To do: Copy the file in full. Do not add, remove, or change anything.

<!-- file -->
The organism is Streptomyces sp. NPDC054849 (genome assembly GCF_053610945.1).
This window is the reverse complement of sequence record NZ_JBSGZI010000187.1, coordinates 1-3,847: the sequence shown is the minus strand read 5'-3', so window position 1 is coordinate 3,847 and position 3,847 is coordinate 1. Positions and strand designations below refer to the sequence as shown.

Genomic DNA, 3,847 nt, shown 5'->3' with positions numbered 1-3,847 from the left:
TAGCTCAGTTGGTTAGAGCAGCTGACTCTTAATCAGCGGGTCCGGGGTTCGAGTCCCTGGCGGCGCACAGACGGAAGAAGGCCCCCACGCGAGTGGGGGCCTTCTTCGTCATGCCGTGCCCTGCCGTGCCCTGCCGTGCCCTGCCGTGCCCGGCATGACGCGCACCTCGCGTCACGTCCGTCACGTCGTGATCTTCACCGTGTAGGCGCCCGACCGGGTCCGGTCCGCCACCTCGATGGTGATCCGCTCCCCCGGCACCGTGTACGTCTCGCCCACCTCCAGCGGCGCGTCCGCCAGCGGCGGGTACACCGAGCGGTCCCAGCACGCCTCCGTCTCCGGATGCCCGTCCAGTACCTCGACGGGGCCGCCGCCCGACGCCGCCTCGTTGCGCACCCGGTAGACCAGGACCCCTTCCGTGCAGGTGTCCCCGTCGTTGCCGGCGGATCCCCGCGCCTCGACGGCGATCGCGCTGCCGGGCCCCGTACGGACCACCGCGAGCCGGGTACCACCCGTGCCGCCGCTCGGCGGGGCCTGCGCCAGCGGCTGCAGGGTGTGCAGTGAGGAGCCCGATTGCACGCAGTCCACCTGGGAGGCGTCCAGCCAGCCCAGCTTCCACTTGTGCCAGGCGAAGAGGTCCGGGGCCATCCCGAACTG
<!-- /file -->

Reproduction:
The organism is Streptomyces sp. NPDC054849 (genome assembly GCF_053610945.1).
This window is the reverse complement of sequence record NZ_JBSGZI010000187.1, coordinates 1-3,847: the sequence shown is the minus strand read 5'-3', so window position 1 is coordinate 3,847 and position 3,847 is coordinate 1. Positions and strand designations below refer to the sequence as shown.

Genomic DNA, 3,847 nt, shown 5'->3' with positions numbered 1-3,847 from the left:
TAGCTCAGTTGGTTAGAGCAGCTGACTCTTAATCAGCGGGTCCGGGGTTCGAGTCCCTGGCGGCGCACAGACGGAAGAAGGCCCCCACGCGAGTGGGGGCCTTCTTCGTCATGCCGTGCCCTGCCGTGCCCTGCCGTGCCCTGCCGTGCCCGGCATGACGCGCACCTCGCGTCACGTCCGTCACGTCGTGATCTTCACCGTGTAGGCGCCCGACCGGGTCCGGTCCGCCACCTCGATGGTGATCCGCTCCCCCGGCACCGTGTACGTCTCGCCCACCTCCAGCGGCGCGTCCGCCAGCGGCGGGTACACCGAGCGGTCCCAGCACGCCTCCGTCTCCGGATGCCCGTCCAGTACCTCGACGGGGCCGCCGCCCGACGCCGCCTCGTTGCGCACCCGGTAGACCAGGACCCCTTCCGTGCAGGTGTCCCCGTCGTTGCCGGCGGATCCCCGCGCCTCGACGGCGATCGCGCTGCCGGGCCCCGTACGGACCACCGCGAGCCGGGTACCACCCGTGCCGCCGCTCGGCGGGGCCTGCGCCAGCGGCTGCAGGGTGTGCAGTGAGGAGCCCGATTGCACGCAGTCCACCTGGGAGGCGTCCAGCCAGCCCAGCTTCCACTTGTGCCAGGCGAAGAGGTCCGGGGCCATCCCGAACTG